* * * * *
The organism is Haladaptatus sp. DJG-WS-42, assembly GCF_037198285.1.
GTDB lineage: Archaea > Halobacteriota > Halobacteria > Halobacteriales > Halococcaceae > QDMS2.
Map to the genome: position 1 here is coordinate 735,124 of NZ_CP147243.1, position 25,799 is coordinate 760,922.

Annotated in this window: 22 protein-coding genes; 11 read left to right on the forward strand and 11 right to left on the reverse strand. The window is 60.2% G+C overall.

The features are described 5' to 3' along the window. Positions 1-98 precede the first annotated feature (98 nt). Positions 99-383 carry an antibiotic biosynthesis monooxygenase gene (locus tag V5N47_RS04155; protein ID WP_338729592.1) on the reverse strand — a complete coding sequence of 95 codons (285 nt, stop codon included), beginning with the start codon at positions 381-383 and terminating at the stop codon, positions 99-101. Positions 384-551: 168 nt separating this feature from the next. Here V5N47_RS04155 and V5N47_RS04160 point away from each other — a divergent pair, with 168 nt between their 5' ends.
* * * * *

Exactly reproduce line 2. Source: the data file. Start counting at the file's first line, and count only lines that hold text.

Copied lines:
GTDB lineage: Archaea > Halobacteriota > Halobacteria > Halobacteriales > Halococcaceae > QDMS2.